The Music Muse

I’ve always been a fan of beautiful music. It’s one of humankind’s redeeming qualities. When writing Opalescence I usually retreated to a darkened room, devoid of as much unwanted outside stimuli as possible. This was so that I could permit my mind to wander undistracted. To slip back in time and travel that long, lovely, yet dangerous road down prehistoric California with Tom and Julie Pine and experience what they experienced.

Music was the exception, however. It was a stimulus I wanted in. As I wrote in The Sacred Secret, nature has its own song. It’s a tune one often feels rather than hears, though the sounds of songbirds, streams, whispering pines and ocean tides are the chorus. Spend some time in the woods and you’ll see what I mean.

First, though, I had to find that which transported me, carried me away to a special place, touched that tentative part of my psyche, my soul, where the story lay waiting. I’d already spent years researching the facts, had them all lined up, but I had to put flesh on the bones. Thus, while I was the gardener, music was the fertilizer that released the muse, and allowed the story to grow.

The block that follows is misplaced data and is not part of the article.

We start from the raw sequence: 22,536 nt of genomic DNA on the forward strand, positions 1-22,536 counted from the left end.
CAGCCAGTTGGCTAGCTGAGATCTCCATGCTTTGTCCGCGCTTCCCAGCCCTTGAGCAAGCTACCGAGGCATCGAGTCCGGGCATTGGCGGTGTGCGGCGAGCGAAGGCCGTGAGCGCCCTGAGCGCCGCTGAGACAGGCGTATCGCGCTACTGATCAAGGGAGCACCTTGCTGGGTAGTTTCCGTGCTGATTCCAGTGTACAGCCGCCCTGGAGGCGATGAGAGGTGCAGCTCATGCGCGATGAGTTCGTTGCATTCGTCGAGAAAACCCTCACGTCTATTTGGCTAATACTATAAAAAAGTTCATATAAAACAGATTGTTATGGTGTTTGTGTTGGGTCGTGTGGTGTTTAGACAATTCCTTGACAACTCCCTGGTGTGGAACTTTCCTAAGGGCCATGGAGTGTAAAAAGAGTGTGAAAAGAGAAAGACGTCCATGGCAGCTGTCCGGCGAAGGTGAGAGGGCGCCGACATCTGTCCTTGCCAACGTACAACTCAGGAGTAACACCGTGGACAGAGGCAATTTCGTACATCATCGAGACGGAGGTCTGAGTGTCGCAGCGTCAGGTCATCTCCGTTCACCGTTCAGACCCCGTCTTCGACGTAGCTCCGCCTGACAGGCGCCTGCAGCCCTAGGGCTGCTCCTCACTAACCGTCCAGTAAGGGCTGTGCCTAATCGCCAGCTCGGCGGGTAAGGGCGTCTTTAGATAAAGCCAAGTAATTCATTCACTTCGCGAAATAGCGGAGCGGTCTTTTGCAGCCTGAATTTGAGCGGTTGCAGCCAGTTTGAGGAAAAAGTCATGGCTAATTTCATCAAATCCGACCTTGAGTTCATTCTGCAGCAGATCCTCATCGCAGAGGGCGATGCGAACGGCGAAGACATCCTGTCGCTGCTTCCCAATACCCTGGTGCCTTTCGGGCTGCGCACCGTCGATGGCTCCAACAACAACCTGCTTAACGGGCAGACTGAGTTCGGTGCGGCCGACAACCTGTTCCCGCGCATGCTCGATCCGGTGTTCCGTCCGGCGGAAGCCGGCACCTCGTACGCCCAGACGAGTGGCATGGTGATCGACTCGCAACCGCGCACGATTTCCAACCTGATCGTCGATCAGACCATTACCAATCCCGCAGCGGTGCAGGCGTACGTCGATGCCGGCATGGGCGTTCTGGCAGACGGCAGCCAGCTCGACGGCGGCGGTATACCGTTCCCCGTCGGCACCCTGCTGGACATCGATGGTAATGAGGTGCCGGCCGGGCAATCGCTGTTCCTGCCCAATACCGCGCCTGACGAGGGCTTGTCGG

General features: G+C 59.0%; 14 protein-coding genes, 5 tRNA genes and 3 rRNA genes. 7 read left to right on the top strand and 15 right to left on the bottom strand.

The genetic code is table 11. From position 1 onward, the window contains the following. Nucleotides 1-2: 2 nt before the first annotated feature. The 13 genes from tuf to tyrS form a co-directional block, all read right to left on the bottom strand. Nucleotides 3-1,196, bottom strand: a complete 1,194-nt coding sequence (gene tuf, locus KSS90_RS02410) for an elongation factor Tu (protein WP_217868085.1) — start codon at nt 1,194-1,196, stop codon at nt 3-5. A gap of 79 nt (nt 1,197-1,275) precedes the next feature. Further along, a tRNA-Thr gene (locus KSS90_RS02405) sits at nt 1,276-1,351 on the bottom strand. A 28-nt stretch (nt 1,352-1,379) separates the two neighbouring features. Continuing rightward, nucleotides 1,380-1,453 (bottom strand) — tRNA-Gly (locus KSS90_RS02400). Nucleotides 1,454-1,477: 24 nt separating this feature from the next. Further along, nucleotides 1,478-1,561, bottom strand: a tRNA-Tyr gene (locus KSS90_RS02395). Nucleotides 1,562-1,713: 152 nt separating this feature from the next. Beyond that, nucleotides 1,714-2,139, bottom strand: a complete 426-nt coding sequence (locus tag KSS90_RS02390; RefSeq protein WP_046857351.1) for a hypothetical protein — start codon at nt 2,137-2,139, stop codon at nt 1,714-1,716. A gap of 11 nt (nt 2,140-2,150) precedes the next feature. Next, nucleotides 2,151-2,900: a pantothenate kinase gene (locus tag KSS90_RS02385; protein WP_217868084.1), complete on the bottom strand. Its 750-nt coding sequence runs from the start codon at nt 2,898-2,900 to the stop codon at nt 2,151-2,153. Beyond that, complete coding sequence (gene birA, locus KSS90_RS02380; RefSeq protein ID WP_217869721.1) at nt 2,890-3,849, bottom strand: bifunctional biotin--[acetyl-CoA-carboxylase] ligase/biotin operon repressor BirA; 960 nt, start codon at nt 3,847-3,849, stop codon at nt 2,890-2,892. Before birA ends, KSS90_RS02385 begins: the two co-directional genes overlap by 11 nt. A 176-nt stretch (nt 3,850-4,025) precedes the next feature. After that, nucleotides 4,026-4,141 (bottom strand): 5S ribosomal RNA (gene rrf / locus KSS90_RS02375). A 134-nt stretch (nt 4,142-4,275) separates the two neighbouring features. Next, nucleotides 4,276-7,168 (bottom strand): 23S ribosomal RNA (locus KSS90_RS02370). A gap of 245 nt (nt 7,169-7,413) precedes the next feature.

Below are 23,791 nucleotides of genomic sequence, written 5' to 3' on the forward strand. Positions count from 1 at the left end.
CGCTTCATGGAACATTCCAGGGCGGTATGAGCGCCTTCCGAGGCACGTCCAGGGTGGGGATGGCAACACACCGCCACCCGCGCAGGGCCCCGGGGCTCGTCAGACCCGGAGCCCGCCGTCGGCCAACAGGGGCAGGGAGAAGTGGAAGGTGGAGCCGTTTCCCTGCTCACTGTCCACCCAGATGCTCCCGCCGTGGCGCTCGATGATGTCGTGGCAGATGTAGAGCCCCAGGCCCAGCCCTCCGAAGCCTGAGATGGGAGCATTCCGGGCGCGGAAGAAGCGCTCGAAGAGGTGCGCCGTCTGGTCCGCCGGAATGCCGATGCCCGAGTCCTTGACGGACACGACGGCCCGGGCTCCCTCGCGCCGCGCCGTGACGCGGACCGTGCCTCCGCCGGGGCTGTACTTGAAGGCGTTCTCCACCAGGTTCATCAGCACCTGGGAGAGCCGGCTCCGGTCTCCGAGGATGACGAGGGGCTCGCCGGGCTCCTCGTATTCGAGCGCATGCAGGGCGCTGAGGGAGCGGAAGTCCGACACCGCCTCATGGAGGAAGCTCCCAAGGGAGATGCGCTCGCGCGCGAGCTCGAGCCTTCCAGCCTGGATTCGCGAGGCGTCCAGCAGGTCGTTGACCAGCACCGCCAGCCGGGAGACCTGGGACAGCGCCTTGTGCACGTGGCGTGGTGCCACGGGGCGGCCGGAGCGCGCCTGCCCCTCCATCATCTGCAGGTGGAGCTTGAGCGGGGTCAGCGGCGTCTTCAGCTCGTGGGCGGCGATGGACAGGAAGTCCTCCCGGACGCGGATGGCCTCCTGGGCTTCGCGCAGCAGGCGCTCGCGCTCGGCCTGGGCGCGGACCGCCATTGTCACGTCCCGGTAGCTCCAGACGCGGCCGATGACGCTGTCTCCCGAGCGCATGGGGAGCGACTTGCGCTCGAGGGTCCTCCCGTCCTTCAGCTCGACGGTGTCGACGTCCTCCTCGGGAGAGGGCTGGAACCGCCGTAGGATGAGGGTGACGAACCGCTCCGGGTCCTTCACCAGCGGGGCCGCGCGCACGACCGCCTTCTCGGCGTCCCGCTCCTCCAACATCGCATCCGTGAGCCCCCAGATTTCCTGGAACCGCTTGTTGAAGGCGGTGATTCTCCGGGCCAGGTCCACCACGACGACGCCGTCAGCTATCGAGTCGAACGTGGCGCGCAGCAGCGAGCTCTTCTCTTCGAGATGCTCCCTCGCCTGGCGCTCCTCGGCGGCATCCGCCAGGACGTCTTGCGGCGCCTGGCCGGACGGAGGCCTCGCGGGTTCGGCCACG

Though a bit private, this may give you some insight into my mind at the time. Following is a small sampling of the tunes I listened too (this was in addition to some of the songs listed on my Video page).


First up, The Magic Forest by David Arkenstone, from his Quest of the Dream Warrior album.

Promise by David Helpling, from Sleeping on the Edge of the World

Larry’s World by Russ Freeman, from the Touch album.

For All Who Wish by Donald Quan, from Dan Gibson’s Solitudes: Dreaming By The Stream album.

Vineyard Days by Tommy Greer, from A Smooth Jazz Celebration: Here On Cloud Nine

Something in Tears, by Steve Roach, from his Quiet Music album.

Forever the Optimist by Patrick O’Hearn, from his Between Two Worlds album.

Tower of Stone by Ah Nee Mah, from the album Native Visions.

Within Attraction by Yanni, from his In the Mirror album.

Synopsis by William Ackerman, from his Past Light album.

When I was feeling gloomy about the future in my writing of the first section, I listened to Dragon Stirs, Then Sleeps by Kay Gardener. From her Drone Zone album. I searched but couldn’t find a YouTube video of it, only locating this snippet.


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